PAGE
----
When the world gets closer.

We help you see farther.

Sign up to our expressly international daily newsletter.

Maternal mortality is still very high in Afghanistan
Maternal mortality is still very high in Afghanistan
Mudassar Shah

JALALABAD — Shah Zaman, 11, spends his days carting people's luggage to earn a few cents. His mother died during his birth and soon after, his father remarried.

"I wish my mother had been taken to the hospital," he says. Shah lives in Jalalabad, in eastern Afghanistan, where war and internal conflicts have weakened the local economy and health system.

Like in so many parts of the country, health facilities lack trained staff. In more remote areas, health facilities can also be hours away, making it difficult for pregnant women to reach them in time. This, in a country where women give birth to an average of six children, and where one in 11 women dies in pregnancy or childbirth, according to a 2012 report from Save the Children.

The government is working hard to address the issue by training midwives — more than 4,000 since the fall of the Taliban in 2002. Saliha, a midwife in the Kama district hospital in eastern Nangarhar province, thinks the initiative has helped, but says maternal mortality is still far too high. Blaming both the lack of female health providers in her area, and bad roads, she decided she would step in.

"It was my dream to be a doctor," she recalls. Unable to afford medical school, she completed a two-year midwifery course. "

[rebelmouse-image 27089977 alt="""" original_size="800x536" expand=1]

A newborn baby at a Kandahar hospital — Photo: Staff Sgt. Arthur Hamilton

Saliha says that because patients can show up at any moment, health facilities keep midwives on call 24 hours per day. "Our services have helped reduce the maternal mortality rate," she says.

A survey by the Afghan Ministry of Health and its partners suggests that the maternal mortality has indeed dropped steeply: from 1,600 deaths per 100,000 live births in 2002 to 327 deaths per 100,0000 live births in 2010.

Medical practitioners say women in rural areas have started to trust the local health services, and rather than give birth at home, as they did in the past, are traveling to hospitals to deliver their babies.

Aasiya is Saliha's colleague at the hospital, where she has been working for the past eight years. "Pregnant women used to give birth in their homes," she explains. "They have a false perception about deliveries in health facilities."

The women have also organized health education and awareness sessions to encourage locals to take advantage of the new care available. Nazia recently traveled to the hospital with her sister, who is having her first baby. "We are very grateful to the staff who provided us with great support, and for free," she said. "This is vital for poor people like us who can't afford it otherwise.".

You've reached your monthly limit of free articles.
To read the full article, please subscribe.
Get unlimited access. Support Worldcrunch's unique mission:
  • Exclusive coverage from the world's top sources, in English for the first time.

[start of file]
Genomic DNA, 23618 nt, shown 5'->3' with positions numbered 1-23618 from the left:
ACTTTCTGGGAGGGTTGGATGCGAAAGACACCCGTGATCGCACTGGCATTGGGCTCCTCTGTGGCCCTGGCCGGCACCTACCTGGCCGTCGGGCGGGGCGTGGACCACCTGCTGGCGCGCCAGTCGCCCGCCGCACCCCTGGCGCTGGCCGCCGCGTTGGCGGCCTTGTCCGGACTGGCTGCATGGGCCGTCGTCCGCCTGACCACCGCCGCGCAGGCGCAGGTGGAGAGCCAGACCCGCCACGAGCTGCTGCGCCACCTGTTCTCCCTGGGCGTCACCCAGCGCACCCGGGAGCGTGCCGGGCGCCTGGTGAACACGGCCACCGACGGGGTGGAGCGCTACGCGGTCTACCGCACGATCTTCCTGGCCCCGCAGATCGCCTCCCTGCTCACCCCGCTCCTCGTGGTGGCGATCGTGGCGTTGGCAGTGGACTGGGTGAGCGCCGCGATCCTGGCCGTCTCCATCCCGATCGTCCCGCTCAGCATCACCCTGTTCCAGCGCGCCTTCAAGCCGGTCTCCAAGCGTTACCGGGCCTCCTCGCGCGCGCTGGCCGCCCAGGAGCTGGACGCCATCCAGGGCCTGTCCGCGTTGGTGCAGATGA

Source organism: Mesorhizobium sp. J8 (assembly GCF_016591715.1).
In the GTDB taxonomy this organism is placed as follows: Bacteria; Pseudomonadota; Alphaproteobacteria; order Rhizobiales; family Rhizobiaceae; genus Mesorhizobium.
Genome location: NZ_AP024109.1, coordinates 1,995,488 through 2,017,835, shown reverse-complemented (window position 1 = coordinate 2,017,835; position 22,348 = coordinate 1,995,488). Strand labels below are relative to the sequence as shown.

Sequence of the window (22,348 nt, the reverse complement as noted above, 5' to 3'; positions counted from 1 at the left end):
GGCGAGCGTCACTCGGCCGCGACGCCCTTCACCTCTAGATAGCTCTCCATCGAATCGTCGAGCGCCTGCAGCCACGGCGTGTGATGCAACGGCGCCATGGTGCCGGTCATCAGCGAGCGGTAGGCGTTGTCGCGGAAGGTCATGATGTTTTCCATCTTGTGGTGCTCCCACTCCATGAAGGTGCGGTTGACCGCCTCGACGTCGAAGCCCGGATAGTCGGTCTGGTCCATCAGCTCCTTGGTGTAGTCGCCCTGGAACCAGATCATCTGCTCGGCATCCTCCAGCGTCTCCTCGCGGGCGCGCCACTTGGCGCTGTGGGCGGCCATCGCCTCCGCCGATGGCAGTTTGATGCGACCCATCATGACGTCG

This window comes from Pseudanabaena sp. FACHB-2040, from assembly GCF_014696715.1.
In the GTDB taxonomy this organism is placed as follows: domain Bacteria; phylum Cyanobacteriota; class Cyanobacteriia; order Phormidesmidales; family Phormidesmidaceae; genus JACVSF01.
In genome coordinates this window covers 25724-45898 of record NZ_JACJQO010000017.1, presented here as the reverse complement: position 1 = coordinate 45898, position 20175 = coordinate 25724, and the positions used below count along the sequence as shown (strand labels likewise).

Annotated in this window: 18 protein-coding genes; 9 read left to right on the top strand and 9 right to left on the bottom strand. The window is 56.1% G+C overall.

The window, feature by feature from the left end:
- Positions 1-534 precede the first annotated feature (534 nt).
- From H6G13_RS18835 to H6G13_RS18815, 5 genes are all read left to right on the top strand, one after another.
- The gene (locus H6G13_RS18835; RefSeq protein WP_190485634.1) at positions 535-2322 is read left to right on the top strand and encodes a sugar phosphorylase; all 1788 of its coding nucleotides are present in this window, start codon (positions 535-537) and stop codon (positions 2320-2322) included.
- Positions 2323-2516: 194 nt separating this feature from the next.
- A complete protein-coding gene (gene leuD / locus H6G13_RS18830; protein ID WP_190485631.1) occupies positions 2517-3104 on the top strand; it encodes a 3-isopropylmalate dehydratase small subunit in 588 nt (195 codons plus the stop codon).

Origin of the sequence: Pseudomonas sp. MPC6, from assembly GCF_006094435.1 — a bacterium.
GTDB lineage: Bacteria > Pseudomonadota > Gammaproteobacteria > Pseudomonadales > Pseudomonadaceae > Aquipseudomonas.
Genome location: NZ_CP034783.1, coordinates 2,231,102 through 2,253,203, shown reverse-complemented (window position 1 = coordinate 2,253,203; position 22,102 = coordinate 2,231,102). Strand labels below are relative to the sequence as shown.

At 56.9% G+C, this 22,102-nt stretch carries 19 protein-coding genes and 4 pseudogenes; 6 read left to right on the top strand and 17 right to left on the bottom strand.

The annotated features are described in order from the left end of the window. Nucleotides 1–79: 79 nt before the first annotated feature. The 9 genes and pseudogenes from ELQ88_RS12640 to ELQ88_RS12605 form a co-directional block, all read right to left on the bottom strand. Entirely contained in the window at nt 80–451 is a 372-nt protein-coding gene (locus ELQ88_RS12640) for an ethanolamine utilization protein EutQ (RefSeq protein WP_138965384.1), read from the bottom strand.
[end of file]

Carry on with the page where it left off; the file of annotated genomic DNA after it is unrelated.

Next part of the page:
• Stories from the best international journalists.
  • Insights from the widest range of perspectives, languages and countries
Already a subscriber? Log in

When the world gets closer, we help you see farther

Sign up to our expressly international daily newsletter!
food / travel

Denied The Nile: Aboard Cairo's Historic Houseboats Facing Destruction

Despite opposition, authorities are proceeding with the eviction of residents of traditional houseboats docked along the Nile in Egypt's capital, as the government aims to "renovate" the area – and increase its economic value.

Houseboats on the Nile in Zamalek, Cairo

Ahmed Medhat and Rana Mamdouh

With an eye on increasing the profitability of the Nile's traffic and utilities, the Egyptian government has begun to forcibly evict residents and owners of houseboats docking along the banks of the river, in the Kit Kat area of Giza, part of the Greater Cairo metropolis.

The evictions come following an Irrigation Ministry decision, earlier this month, to remove the homes that have long docked along the river.

Keep reading...Show less

When the world gets closer, we help you see farther

Sign up to our expressly international daily newsletter!
You've reached your monthly limit of free articles.
To read the full article, please subscribe.
Get unlimited access. Support Worldcrunch's unique mission:
  • Exclusive coverage from the world's top sources, in English for the first time.
  • Stories from the best international journalists.
  • Insights from the widest range of perspectives, languages and countries
Already a subscriber? Log in
THE LATEST
FOCUS
TRENDING TOPICS

Central to the tragic absurdity of this war is the question of language. Vladimir Putin has repeated that protecting ethnic Russians and the Russian-speaking populations of Ukraine was a driving motivation for his invasion.

Yet one month on, a quick look at the map shows that many of the worst-hit cities are those where Russian is the predominant language: Kharkiv, Odesa, Kherson.

Watch VideoShow less
MOST READ